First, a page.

If you’ve been seeing the Stanley Tumbler water bottle everywhere, you’re not alone, and you’re not seeing it by accident.
The 40-ounce water bottle, complete with a handle and cup holder-friendly fit, boasts a hefty price tag — over $40 after shipping — and has amassed a cult following, fueled by social media marketing on TikTok and other platforms.
The cup, created in 2017, reached viral popularity after Stanley’s leadership team met with a team of female social media bloggers, who promised the influence of “women selling to women” via popular female bloggers creating content with the bottle and using affiliate links to receive commission.
From Stanley unboxing videos to influencers professing the bottle is the only way they can enjoy water, social media marketing has made the brand’s popularity explode.
Google searches for the Stanley water bottle have quadrupled since November 2022, with hundreds of millions of TikToks posted with Stanley-related hashtags. The $40 water bottle is very popular with mom influencers, lifestyle bloggers, nurses and college students, but it is far from the first “it” water bottle to capture social media by storm.
From Yetis to S’wells to Nalgene, millennial and Gen Z consumers have embraced the expensive water bottles as a status symbol; using stickers to showcase personality and sleek packaging to signal personal aesthetic often creates an appearance of “having it all together.”
In 2019, Hydroflasks went viral as a must-have water bottle for “VSCO girls” and spread as a staple “emotional support water bottle” for college students.
By decking Hydroflasks out in carefully-curated sticker combinations, many Hydroflask drinkers use their water bottle as a way to signal to the world the way they want to be perceived: a nature lover, an activist, a Christian or a fraternity member, for instance.
To this day, Hydroflasks remain one of the most popular water bottles at Miami — I seldom go a day without hearing the heart-stopping thud of a metal Hydroflask dropping in a lecture hall.
The Stanley Tumbler is the latest fad in conspicuous consumption: by carrying a 40-ounce water bottle, you, like your favorite influencers, can have the appearance of being a healthy, productive “it” girl who’s always on top of trends. It’s no secret why hundreds came back to campus with a new Stanley Tumbler: a Stanley at your study station shows you’re stylish, sleek, hydrated and productive — the kind of person who’s doing it all, and doing it flawlessly.
The fact of the matter is, when you buy a Stanley Tumbler, you’re not paying $40 to hold water — there are dozens of 40 ounce insulated water bottles that cost less than half of Stanley’s price tags. You are paying $40 to join the hype. To carry the cool container. To be a part of the in-group. To join the conversation.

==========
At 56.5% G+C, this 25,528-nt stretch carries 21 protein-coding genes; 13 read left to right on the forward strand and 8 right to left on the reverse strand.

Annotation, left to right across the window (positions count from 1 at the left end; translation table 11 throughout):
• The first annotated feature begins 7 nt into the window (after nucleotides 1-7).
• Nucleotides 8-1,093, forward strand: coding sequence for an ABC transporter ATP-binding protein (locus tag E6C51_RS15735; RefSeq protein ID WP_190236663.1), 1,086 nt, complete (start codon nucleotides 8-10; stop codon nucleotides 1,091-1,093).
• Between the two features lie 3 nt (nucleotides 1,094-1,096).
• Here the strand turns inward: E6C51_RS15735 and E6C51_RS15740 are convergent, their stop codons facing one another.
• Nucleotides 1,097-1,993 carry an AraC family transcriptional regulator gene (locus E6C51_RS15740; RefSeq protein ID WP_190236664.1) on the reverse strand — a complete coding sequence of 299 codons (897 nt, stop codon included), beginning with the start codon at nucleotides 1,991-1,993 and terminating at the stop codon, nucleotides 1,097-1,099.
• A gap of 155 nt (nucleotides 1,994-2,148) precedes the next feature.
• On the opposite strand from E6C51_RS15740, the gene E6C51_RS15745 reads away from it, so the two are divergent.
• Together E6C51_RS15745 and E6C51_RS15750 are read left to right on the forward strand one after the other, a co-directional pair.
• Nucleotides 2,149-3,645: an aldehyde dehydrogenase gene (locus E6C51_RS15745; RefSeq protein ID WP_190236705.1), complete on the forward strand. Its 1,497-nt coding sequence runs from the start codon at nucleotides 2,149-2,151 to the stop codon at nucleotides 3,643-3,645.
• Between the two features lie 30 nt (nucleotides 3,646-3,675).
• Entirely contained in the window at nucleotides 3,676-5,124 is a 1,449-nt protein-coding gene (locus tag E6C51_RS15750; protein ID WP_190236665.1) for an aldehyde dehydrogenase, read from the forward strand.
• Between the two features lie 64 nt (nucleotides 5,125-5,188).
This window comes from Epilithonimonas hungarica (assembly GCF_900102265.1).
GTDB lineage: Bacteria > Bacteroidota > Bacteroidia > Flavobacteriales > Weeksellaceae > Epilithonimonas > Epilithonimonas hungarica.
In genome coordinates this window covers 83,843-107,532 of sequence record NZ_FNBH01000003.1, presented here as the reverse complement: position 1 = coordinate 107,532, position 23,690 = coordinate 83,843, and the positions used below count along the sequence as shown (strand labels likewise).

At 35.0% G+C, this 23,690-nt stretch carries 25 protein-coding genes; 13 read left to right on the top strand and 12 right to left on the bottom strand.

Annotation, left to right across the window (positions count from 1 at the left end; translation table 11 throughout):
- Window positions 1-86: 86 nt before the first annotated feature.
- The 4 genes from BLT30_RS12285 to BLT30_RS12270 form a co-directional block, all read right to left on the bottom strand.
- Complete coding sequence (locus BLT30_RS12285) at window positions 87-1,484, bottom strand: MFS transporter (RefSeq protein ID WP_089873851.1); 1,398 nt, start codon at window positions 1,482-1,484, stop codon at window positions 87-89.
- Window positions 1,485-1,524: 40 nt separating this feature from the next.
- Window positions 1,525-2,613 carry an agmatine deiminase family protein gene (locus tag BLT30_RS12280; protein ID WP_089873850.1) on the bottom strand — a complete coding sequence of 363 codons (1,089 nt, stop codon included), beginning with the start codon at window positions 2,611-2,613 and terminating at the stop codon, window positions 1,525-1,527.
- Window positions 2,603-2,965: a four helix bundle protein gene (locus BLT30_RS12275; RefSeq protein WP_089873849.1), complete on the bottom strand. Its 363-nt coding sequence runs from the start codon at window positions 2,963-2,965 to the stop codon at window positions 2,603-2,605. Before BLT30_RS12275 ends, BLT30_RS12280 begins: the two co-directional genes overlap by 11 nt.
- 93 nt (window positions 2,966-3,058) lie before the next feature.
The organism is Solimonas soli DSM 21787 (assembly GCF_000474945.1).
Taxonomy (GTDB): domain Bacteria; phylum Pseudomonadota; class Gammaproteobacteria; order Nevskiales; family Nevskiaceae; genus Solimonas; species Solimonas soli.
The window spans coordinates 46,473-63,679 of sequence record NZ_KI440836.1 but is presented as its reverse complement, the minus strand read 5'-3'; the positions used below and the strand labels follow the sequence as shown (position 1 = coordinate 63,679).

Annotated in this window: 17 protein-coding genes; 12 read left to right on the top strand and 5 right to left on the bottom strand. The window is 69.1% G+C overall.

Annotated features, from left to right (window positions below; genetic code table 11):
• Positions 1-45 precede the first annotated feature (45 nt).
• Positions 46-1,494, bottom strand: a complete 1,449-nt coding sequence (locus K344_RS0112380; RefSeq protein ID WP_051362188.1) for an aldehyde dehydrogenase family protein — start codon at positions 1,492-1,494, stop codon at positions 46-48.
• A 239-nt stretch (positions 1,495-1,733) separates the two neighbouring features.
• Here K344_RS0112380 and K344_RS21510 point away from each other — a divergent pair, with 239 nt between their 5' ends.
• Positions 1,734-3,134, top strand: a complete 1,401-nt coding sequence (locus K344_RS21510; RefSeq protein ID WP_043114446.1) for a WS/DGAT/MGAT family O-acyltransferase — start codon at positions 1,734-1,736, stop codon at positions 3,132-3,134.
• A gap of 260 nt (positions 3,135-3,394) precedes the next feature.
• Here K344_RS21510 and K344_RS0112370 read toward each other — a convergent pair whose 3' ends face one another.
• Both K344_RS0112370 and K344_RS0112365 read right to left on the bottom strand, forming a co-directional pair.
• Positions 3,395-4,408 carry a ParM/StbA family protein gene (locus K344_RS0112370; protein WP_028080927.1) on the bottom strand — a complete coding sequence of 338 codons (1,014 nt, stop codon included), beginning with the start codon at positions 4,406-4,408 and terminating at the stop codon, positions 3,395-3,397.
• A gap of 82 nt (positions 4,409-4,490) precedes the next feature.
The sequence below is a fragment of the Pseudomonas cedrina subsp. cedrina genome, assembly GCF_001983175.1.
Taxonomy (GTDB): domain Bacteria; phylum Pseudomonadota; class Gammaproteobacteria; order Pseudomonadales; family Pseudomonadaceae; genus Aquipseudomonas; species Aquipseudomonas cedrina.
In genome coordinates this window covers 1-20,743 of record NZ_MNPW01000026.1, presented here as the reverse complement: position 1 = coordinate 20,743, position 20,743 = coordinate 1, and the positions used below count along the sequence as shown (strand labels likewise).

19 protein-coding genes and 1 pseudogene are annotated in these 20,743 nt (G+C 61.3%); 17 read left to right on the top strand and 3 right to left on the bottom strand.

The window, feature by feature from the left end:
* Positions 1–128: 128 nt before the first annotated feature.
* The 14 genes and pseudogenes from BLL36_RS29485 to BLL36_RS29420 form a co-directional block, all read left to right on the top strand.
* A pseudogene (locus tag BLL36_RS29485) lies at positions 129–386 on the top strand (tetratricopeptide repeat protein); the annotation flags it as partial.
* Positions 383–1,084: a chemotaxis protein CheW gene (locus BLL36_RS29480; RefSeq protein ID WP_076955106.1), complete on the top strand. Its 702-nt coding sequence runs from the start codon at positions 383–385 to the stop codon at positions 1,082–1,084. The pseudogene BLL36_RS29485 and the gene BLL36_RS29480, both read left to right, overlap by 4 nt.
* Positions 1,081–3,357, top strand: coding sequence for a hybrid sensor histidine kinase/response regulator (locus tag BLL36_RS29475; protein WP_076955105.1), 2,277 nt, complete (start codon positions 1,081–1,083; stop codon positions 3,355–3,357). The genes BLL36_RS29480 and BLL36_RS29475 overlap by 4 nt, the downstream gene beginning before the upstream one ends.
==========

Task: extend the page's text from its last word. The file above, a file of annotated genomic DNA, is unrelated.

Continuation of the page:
The feeling of being in the in-group encourages consumers to amass collections of the latest trendy water bottle to be a part of the current obsession. TikTokers in the Stanley community boast collections of 12, 25 or even 40 Stanley cups in their viral videos — thousands of dollars for a collection that will inevitably be replaced by the next-cooler-thing in six months.
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While there’s nothing wrong with wanting a trendy water bottle — I myself admit I enjoy the Owala I bought to replace my lost water bottle — there is something wrong with the overconsumption these trend cycles inspire.
This leads to the big question: why are water bottles a source of status-signaling in the first place? Why is it suddenly so popular to care about your water bottle brand, and why is this trend affecting so many women, specifically?
It is no secret that marketers intentionally prey on women’s insecurities, even funding studies to find the best time of day to show women beauty-related content so content reaches them when their self-esteem is lowest.
In the case of the water bottle industry, Big Water Bottle attempts to convince women that expensive water bottles will fix their lives and make them magically healthier, skinnier or prettier — targeting the core of what women are constantly told they need to aspire to be.
Expensive water bottle companies market the narrative that upping water intake will give you the glowing, clear skin of your dreams, despite the fact that there is no known scientific link between oral water consumption and skin hydration.
Fitness models holding Stanley Tumblers may really use the water bottle as part of their daily hydration, but water isn’t how they got six-pack abs.
While drinking enough water each day is important, buying an “it” girl water bottle isn’t going to fix everything in your life, and it surely isn’t superior to drinking from a $5 water bottle.
The takeaway: no product is going to “fix your life.” The assumption that consumption will fix everything you dislike about your life never truly fixes anything. Instead, buy what you need, sustainably use what you buy and, if you need something new, it’s okay to participate in trends — as long as you remember that a trendy water bottle isn’t going to magically change your size.